First published on on Nov 22, 2018
Long-term commitment to supporting protocols and protocol versions is a key expectation customers have from commercial cloud services. Deployed solutions, and especially widely deployed client applications that are often operated outside the original developer’s control, are expected to not become spontaneously broken and cut off from cloud services by protocols being retired.
When it comes to long-term support, security protocols such as Transport Layer Security (TLS, colloquially also still referred to as SSL) are the toughest to manage, because information security professionals rightfully push to expediently upgrade to the latest versions at the earliest time – with information security policies reflecting this – while there are significant client deployments “out there” which cannot be easily upgraded to that latest version, often also due to platform limitations. “Just change the code to the latest runtime and recompile” is often not a practical option for a variety of reasons.
Azure Service Bus
is one of the oldest services in Azure, with some of its existing protocol surface area in active use by customers dating back to even before commercial availability in 2010, and there are quite a few applications that have been built and deployed years ago using TLS 1.0 and are considered by ISVs and/or their customers to “just work”, even if we here at Microsoft disagree from a security policy perspective. TLS 1.0 is problematic, but for some customers or their clients not problematic enough to rush to retire all uses of it in older systems. That’s why we still offer TLS 1.0 and TLS 1.1 as an endpoint option.
That all said: If application deployments under your control or watch are still relying on TLS 1.0 or TLS 1.1, those are on borrowed time. The clock is ticking loudly and many customers who are known to have such dependencies have already received or will receive communication from Azure to that effect; the Azure platform will retire TLS 1.0 and TLS 1.1 as a matter of global policy all at the same time for services that still support it.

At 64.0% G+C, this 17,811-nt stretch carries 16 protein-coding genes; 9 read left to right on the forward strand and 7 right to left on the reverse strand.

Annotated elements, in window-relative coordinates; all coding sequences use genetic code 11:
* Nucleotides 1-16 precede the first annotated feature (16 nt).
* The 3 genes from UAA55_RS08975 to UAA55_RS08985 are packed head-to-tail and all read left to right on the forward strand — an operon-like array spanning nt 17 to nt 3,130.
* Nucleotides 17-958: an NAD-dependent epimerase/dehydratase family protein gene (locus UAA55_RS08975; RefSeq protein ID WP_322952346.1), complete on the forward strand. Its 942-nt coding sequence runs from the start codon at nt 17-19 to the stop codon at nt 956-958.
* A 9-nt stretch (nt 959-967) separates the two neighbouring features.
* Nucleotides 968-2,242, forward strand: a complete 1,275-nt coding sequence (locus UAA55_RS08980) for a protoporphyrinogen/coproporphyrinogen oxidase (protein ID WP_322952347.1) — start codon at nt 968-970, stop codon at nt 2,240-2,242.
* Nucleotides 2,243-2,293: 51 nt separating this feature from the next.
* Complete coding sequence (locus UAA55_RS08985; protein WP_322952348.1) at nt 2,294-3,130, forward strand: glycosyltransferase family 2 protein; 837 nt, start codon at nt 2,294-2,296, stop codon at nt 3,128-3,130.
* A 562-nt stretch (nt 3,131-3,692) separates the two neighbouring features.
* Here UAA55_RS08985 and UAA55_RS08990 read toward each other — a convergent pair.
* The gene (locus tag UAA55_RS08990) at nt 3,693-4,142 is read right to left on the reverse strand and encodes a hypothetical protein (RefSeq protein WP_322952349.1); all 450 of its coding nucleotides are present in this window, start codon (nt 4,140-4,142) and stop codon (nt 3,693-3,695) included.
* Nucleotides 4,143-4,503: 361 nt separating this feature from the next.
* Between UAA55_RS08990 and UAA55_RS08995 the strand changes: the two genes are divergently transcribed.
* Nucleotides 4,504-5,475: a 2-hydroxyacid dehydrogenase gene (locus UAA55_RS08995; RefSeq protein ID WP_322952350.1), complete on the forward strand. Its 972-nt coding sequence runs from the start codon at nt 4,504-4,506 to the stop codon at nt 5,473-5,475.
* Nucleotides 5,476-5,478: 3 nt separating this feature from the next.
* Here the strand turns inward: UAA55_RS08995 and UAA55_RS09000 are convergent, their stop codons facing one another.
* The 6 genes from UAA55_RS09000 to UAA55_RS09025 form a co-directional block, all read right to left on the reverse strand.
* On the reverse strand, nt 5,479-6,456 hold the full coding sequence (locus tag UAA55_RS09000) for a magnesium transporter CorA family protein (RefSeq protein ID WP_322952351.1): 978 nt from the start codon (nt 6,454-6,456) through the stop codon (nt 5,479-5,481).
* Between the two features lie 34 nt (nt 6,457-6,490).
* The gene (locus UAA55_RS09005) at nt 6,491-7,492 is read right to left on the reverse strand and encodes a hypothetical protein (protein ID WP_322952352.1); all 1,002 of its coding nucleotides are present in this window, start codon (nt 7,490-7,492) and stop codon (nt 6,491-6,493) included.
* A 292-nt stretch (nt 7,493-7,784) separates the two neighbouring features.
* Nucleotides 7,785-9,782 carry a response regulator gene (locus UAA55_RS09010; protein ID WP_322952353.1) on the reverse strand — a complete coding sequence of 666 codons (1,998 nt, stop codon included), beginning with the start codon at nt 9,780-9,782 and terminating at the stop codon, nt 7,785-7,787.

Even while TLS 1.0 and TLS 1.1 remain an option on the Service Bus gateways, your own applications can ensure to be in full compliance with current policies and always use TLS 1.2. The TLS protocol version and the TLS cipher suites are ultimately always a client choice to make, and the client can always refuse to communicate further if the offered capabilities are outside of its desired compliance framework.
Enforcing use of TLS 1.2 with in-support clients
If your Service Bus clients are up to date, you are generally using TLS 1.2.
If you are using any version of the official
.NET Standard client
on Nuget) or version 3.4.3 or later of the
.NET Framework client
(WindowsAzure.ServiceBus on Nuget)
you are using the .NET Framework 4.7.1 or newer, your application
will automatically follow the .NET Framework guidance model for TLS and always follow
the OS configuration settings and respective .NET Framework overrides. Current versions of Windows default to using TLS 1.2.
.NET Framework 4.6
, you will have to enforce the use of TLS 1.2 in the startup of your application by setting
or by enforcing the use of HTTPS tunnelling (see further below).
If you are using the official
on Maven), the client will automatically follow the Java platform rules for enforcing TLS 1.2, where TLS 1.2 is the default.
If you are using a
custom AMQP 1.0 client
, refer to the respective project documentation for how to enforce TLS 1.2 use. The Microsoft lower-level AMQP libraries for .NET (
and AmqpNetLite) follow the .NET Framework guidance and default to TLS 1.2. The Apache Qpid Proton AMQP libraries generally default to TLS 1.2 today.
Enforcing use of TLS 1.2 with out-of-support clients
If you are using the
.NET Framework client
on Nuget) with version 4.5.x of the .NET Framework and you are using the AMQP transport, you must use version 3.4.3 of that client or later to enforce the use of TLS 1.2.
If you are instead using the (default) NetMessaging transport, which is based on WCF, the .NET Framework versions 4.5.x and earlier have TLS version 1.0 hardcoded for the native WCF transport option, but for Service Bus you can circumvent this when you enforce HTTPS tunnelling, which follows the operating system default rules.
If you don’t have source code access or can’t change your deployment, and the client does
explicitly override the ServiceBusEnvironment.SystemConnectivity.Mode setting to ConnectivityMode.Tcp, you can simply enforce HTTPS tunnel usage by suppressing outbound connectivity on ports 9350-9354 with a local firewall.
Please verify that your applications are configured to use TLS 1.2. If they do, and this is purely a client choice, your applications will be in compliance with all policies that require TLS 1.2.
While TLS 1.0 and TLS 1.1 is still an endpoint option on Service Bus, you should consider it urgent to move existing applications using out-of-support clients to TLS 1.2, because its foreseeable that these versions will be retired from use across all Azure cloud services.